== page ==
New town program will recycle spent grains from Port Jeff brewery

New town program will recycle spent grains from Port Jeff brewery

Supervisor Ed Romaine, right, announces the kick-off of the Brew to Moo program with the Port Jeff Brewing Company. Photo from Brookhaven Town

By Alex Petroski

The next time you kick back to enjoy a Party Boat IPA or Schooner Pale Ale from the Port Jeff Brewing Company, just know you’re enjoying the suds for the greater good.

Brookhaven Town announced a partnership last week between the brewery, located in Port Jefferson, the town and Double D Bar Ranch in Manorville, a haven for abused or unwanted farm animals.

A by-product of brewing beer is literally tons of spent grains, which until now in Brookhaven would be tossed in the trash and transported via municipal garbage trucks to the landfill. A new town program, called Brew to Moo, will see regular pickups of the spent grains from the Port Jeff Brewing Company that will then be transported to the Manorville ranch, which will then be mixed into feed for the livestock on the premises. The spent grains have reduced caloric content but provide protein and fiber that can supplement corn for feed, according to a press release from the town. The Port Jeff Brewing Company is just the second brewery in Suffolk County to climb onboard with the town initiative, joining BrickHouse Brewery in Patchogue, which agreed to participate in the arrangement earlier this month.

“The fact that the beneficiary in this program is rescue animals really ices the cake for us.”

— Mike Philbrick

“When the town approached us about the Brew to Moo program we were instantly on board,” said Mike Philbrick in an email, the brewer and operator of the Port Jeff establishment. “Since our opening in 2011, we have searched for a secondary use for our spent grains. Unfortunately, we have been throwing them out most of the time with the exception of a few folks who use them as fertilizer accelerants. In other parts of the country, where agriculture and livestock is more prevalent, a brewer doesn’t have any difficulty finding a farmer to source the spent grain to. Long Island’s limited amount of livestock and Suffolk’s large amount of breweries created an anomaly not really seen elsewhere.”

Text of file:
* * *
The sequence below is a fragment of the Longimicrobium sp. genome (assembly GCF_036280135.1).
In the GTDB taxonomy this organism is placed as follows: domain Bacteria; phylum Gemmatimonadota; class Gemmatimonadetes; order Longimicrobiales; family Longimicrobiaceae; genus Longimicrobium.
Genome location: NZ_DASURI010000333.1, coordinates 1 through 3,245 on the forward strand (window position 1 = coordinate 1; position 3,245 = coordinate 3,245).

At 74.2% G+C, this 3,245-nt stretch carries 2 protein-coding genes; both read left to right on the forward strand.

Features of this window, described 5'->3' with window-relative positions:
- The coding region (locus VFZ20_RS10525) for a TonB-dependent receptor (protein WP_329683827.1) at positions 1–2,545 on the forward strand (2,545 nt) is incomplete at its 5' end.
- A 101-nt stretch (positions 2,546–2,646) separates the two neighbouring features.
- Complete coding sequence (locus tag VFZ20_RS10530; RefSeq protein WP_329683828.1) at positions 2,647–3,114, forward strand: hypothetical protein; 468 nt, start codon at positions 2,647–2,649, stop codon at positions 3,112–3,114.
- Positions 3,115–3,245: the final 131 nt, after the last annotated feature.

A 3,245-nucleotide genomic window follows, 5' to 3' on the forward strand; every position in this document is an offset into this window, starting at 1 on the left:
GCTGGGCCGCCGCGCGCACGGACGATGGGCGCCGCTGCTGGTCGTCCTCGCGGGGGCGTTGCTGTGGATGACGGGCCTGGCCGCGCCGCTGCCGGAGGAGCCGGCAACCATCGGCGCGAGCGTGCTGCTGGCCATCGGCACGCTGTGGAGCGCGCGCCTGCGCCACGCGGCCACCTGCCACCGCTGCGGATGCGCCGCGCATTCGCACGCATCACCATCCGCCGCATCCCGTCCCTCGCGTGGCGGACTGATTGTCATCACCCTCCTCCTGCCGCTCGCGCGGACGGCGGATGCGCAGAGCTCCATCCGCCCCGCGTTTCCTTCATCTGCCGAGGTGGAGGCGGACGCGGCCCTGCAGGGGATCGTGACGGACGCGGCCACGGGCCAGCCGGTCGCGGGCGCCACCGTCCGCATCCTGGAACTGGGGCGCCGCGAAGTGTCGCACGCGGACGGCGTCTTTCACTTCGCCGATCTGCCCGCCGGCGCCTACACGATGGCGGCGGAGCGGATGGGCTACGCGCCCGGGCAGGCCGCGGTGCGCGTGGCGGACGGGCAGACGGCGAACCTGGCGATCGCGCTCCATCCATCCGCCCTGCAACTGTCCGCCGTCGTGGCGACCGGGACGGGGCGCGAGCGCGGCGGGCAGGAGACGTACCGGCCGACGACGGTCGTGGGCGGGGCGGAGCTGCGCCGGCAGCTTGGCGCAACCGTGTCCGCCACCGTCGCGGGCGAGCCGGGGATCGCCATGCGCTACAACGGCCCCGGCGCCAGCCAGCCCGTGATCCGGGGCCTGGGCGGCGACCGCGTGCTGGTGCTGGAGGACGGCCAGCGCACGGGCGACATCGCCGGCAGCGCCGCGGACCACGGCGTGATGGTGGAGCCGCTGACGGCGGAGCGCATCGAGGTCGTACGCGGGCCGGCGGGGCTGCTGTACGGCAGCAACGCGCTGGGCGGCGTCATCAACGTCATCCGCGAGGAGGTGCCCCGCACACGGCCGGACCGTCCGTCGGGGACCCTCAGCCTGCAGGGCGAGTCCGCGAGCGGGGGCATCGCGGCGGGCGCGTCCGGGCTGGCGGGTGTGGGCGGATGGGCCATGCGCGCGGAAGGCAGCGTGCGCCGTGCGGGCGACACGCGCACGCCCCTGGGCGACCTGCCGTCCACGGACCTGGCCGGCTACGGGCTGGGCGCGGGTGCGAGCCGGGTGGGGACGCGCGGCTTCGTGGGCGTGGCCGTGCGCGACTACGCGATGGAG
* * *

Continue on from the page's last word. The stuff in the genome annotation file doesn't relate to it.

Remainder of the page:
Rich Devoe, the operator of Double D Bar Ranch, which is a nonprofit organization, said during a phone interview the roughly 400 animals living at the ranch never go hungry, but having a steady source of food from the two breweries will allow the organization to spend its donations and money from his own pocket elsewhere, like on barn repairs and fencing. He called the arrangement “great” and “very important.”

“The fact that the beneficiary in this program is rescue animals really ices the cake for us,” Philbrick said. “You have a product that is otherwise waste, being transported by trucks on empty routes that are already on the road, feeding animals that really need it. That’s three wins, not just two. So naturally we wanted to be a part of it and we are happy to help [Supervisor Ed Romaine] make this program a success.”

Romaine (R) said the days prior to the Brew to Moo program’s inception were a missed opportunity to carry out a personal mantra he has adopted during his years at the helm of the town.

“We’re interested in reduce, recycle, reuse,” he said in a phone interview. “This may be something that would be a model project for other towns to do. I think you’ll see in the future, we’re looking at other industries that have waste that we can reuse for allied industries. We’re looking at that every single day because we want to be on the cutting edge of waste management.”

Romaine added the town plans to reach out to more breweries and ranches to gauge interest and try to get others to participate in the sustainably sound project.

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